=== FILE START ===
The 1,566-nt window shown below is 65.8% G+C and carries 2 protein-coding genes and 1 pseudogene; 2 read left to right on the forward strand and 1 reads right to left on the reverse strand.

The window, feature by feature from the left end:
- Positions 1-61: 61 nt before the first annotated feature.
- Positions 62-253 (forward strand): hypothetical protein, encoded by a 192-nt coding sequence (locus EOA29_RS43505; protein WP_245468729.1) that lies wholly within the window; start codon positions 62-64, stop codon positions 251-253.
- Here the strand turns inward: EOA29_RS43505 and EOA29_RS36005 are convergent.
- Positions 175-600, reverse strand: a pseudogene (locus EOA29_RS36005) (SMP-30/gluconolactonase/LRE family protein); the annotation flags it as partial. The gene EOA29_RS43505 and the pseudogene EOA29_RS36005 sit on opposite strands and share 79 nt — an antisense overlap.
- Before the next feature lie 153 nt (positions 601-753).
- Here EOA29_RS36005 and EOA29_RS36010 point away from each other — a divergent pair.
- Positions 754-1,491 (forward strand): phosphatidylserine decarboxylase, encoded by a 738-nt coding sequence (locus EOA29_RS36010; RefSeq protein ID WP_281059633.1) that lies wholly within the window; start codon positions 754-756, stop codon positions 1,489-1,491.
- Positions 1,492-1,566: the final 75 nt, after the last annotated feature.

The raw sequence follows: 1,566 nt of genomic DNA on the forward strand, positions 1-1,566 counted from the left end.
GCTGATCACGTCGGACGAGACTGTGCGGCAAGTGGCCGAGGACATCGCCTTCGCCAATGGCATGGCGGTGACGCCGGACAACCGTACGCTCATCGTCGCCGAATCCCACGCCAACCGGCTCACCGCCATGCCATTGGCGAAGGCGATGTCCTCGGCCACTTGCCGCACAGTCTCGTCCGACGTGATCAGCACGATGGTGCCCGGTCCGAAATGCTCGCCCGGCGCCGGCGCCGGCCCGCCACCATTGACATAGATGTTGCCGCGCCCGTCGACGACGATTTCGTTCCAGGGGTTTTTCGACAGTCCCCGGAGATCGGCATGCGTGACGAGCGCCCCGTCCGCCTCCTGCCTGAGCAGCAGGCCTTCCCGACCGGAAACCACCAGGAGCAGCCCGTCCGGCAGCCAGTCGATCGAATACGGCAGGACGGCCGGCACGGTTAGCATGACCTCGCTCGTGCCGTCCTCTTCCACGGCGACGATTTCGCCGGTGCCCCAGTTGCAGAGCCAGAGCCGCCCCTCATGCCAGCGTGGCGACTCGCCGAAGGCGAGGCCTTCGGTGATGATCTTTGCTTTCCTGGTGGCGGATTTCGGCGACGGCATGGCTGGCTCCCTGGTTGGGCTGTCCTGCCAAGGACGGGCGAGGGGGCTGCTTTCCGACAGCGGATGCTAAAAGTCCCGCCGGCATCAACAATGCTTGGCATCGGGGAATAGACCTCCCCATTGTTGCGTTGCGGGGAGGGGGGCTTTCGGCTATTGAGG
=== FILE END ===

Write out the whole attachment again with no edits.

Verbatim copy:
The 1,566-nt window shown below is 65.8% G+C and carries 2 protein-coding genes and 1 pseudogene; 2 read left to right on the forward strand and 1 reads right to left on the reverse strand.

The window, feature by feature from the left end:
- Positions 1-61: 61 nt before the first annotated feature.
- Positions 62-253 (forward strand): hypothetical protein, encoded by a 192-nt coding sequence (locus EOA29_RS43505; protein WP_245468729.1) that lies wholly within the window; start codon positions 62-64, stop codon positions 251-253.
- Here the strand turns inward: EOA29_RS43505 and EOA29_RS36005 are convergent.
- Positions 175-600, reverse strand: a pseudogene (locus EOA29_RS36005) (SMP-30/gluconolactonase/LRE family protein); the annotation flags it as partial. The gene EOA29_RS43505 and the pseudogene EOA29_RS36005 sit on opposite strands and share 79 nt — an antisense overlap.
- Before the next feature lie 153 nt (positions 601-753).
- Here EOA29_RS36005 and EOA29_RS36010 point away from each other — a divergent pair.
- Positions 754-1,491 (forward strand): phosphatidylserine decarboxylase, encoded by a 738-nt coding sequence (locus EOA29_RS36010; RefSeq protein ID WP_281059633.1) that lies wholly within the window; start codon positions 754-756, stop codon positions 1,489-1,491.
- Positions 1,492-1,566: the final 75 nt, after the last annotated feature.

The raw sequence follows: 1,566 nt of genomic DNA on the forward strand, positions 1-1,566 counted from the left end.
GCTGATCACGTCGGACGAGACTGTGCGGCAAGTGGCCGAGGACATCGCCTTCGCCAATGGCATGGCGGTGACGCCGGACAACCGTACGCTCATCGTCGCCGAATCCCACGCCAACCGGCTCACCGCCATGCCATTGGCGAAGGCGATGTCCTCGGCCACTTGCCGCACAGTCTCGTCCGACGTGATCAGCACGATGGTGCCCGGTCCGAAATGCTCGCCCGGCGCCGGCGCCGGCCCGCCACCATTGACATAGATGTTGCCGCGCCCGTCGACGACGATTTCGTTCCAGGGGTTTTTCGACAGTCCCCGGAGATCGGCATGCGTGACGAGCGCCCCGTCCGCCTCCTGCCTGAGCAGCAGGCCTTCCCGACCGGAAACCACCAGGAGCAGCCCGTCCGGCAGCCAGTCGATCGAATACGGCAGGACGGCCGGCACGGTTAGCATGACCTCGCTCGTGCCGTCCTCTTCCACGGCGACGATTTCGCCGGTGCCCCAGTTGCAGAGCCAGAGCCGCCCCTCATGCCAGCGTGGCGACTCGCCGAAGGCGAGGCCTTCGGTGATGATCTTTGCTTTCCTGGTGGCGGATTTCGGCGACGGCATGGCTGGCTCCCTGGTTGGGCTGTCCTGCCAAGGACGGGCGAGGGGGCTGCTTTCCGACAGCGGATGCTAAAAGTCCCGCCGGCATCAACAATGCTTGGCATCGGGGAATAGACCTCCCCATTGTTGCGTTGCGGGGAGGGGGGCTTTCGGCTATTGAGG